Brother Odd by Dean Koontz
|Brother Odd by Dean Koontz
|Reviewer: Dave Martin
|Summary: Brother Odd is Koontz at his best. Expect fast-paced thrills with tight plots and intriguing characters.
|Date: January 2007
|Publisher: HarperCollins Publishers Ltd
Odd Thomas thinks he has gained some respite at the snow mountain monastery in High Sierra. His strange sense of the otherworldly has led him to a self-imposed exile. But wherever Odd goes, strangeness inevitably follows. With the ghost of Elvis in tow, Odd finds himself once again in the middle of a mystery involving Bodachs, the shadowy harbingers of violence. What is their obsession with the tragically disabled children saved by the monastery and who is the sinister Russian who also claims to be seeking peace?
Brother Odd is the third book involving the enigma that is Odd Thomas. The first book concentrated on a young fry cook called Odd discovering his strange abilities and coming to terms with them. Brother Odd is both a progression and a departure from this and is based much more in thriller/horror territory. Koontz expects us to know our central character already and as such, there is little in the way of introduction. This turns out to be a blessing (no dodgy monastery pun intended!) as we are saved hiss usual and irritating habit of describing until the cows come home. Instead this is a more immediate slice of thriller action.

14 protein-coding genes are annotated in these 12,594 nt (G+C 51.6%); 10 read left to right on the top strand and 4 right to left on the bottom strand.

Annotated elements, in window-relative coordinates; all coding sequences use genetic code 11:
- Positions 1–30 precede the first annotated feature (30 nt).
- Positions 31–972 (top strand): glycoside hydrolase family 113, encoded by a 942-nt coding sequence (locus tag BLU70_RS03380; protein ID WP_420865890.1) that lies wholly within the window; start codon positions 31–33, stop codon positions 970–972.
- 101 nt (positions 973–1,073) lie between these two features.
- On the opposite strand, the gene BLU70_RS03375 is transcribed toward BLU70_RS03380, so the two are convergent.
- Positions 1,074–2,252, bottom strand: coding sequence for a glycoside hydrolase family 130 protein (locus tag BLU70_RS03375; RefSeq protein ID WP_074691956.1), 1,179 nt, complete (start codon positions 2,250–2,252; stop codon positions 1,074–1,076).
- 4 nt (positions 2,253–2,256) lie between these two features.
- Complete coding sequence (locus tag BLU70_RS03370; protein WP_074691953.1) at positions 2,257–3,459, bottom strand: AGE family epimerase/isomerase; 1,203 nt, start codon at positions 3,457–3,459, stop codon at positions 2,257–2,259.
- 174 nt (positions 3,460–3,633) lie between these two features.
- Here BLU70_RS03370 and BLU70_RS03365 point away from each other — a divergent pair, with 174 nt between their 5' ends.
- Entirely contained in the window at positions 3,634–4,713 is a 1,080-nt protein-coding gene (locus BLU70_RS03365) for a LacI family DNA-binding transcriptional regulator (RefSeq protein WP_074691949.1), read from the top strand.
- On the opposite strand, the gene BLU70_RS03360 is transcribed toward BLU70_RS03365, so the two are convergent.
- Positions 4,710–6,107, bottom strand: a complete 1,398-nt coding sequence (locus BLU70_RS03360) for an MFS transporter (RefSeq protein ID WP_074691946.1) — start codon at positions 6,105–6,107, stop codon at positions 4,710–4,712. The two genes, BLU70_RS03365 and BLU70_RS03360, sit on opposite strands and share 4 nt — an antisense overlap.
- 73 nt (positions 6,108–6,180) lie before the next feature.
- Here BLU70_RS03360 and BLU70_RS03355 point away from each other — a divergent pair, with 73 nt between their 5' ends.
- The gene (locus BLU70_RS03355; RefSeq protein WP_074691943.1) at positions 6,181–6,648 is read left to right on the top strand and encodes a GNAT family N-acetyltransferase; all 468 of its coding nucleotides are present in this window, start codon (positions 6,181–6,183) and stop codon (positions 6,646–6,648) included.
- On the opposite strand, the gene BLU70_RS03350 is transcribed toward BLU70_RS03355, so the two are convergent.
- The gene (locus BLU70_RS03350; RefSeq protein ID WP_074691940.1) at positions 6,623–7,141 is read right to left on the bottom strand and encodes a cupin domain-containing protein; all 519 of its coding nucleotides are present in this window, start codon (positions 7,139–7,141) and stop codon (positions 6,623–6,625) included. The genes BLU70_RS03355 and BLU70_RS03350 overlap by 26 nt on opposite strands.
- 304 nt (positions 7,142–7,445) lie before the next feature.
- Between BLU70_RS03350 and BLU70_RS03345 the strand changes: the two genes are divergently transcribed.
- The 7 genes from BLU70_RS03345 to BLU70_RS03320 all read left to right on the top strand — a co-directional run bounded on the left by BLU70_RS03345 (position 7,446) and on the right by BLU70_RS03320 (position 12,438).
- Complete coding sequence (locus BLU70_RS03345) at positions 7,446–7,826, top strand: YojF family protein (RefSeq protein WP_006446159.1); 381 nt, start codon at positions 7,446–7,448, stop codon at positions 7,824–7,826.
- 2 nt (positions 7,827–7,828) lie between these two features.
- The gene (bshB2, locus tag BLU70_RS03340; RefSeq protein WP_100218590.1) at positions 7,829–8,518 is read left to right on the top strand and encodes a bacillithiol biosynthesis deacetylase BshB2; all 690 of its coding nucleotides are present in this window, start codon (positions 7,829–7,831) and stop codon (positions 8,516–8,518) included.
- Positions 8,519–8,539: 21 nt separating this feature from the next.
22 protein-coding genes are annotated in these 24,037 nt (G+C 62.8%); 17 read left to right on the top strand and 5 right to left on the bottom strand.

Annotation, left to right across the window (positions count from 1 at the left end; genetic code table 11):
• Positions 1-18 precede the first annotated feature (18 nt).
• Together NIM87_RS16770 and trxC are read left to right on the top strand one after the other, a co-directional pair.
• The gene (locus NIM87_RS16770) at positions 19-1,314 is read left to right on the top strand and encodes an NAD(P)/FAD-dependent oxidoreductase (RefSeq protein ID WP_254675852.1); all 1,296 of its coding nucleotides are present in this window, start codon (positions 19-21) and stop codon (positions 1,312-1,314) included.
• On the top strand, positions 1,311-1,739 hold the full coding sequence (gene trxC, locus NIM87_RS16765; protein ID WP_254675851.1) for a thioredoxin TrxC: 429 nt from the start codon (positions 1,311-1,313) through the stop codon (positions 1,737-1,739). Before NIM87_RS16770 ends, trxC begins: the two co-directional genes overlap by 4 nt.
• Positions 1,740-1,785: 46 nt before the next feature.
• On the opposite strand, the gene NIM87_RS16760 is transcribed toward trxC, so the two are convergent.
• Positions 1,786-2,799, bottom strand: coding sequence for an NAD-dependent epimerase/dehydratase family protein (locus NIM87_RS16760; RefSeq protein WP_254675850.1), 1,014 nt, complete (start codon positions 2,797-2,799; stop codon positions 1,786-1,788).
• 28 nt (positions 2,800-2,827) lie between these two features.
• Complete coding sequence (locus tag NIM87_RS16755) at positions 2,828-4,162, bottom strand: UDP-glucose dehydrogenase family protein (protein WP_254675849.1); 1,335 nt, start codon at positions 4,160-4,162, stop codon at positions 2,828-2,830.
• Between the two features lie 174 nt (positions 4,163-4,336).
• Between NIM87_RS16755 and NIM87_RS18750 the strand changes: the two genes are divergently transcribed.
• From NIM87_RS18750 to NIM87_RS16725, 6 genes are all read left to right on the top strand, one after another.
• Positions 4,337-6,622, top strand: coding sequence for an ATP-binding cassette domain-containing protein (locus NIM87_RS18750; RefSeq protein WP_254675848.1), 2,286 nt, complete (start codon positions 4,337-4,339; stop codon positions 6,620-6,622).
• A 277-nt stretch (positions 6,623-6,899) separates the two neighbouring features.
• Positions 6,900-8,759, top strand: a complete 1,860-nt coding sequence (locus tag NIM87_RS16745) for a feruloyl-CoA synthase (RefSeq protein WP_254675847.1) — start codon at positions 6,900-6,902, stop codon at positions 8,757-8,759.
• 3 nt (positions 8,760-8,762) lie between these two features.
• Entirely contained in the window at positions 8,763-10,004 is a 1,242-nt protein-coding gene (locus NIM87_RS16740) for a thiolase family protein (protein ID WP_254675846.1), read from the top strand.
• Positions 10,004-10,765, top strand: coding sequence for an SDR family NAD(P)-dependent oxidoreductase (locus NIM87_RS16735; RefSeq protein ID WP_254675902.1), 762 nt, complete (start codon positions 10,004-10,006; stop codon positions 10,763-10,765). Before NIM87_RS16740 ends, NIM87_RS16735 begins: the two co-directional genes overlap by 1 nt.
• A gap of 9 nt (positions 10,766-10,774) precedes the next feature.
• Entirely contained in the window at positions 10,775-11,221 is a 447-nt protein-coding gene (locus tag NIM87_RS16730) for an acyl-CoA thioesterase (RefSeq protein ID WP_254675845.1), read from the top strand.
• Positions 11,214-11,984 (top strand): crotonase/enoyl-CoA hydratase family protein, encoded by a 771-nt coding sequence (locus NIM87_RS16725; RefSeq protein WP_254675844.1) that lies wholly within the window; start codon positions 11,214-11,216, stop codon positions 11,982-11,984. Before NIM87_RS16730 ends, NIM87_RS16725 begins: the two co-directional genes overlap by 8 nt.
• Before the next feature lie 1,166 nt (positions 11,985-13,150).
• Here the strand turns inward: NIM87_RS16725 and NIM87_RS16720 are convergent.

Those who have read Koontz will already be aware of his tendency to overdo the imagery and description in his novels. This tendency to over-egg his books by writing huge build ups and plot scenarios make many of his novels dull as ditch water until you get at least halfway through, when out of nowhere you are treated to a fantabulous set piece of epic action proportions. Brother Odd has the advantage of being one long action scene that could be straight out of the best horror movies. Koontz's early writing showed that he is very capable of writing exciting, fast-paced novels and it is nice to see that in Brother Odd, he has returned to this.
Brother Odd is a joy to read from start to finish. Odd is an intriguing, eccentric and fundamentally likeable hero. He is your average Joe given supernatural gifts he does not want but feels condemned to use. This particular novel also has an excellent cast of supporting characters, particularly the group of monks, many of whom have stories of contrition good enough for a novel to themselves.
In short, Brother Odd manages to be something Koontz has not achieved in years. That is a readable, enjoyable book that us old fans can enjoy and newcomers can actually get into without getting a migraine. Full of twists and turns, this is one for all fans of the genre.
Thanks to the publishers at harpercollins for this copy.
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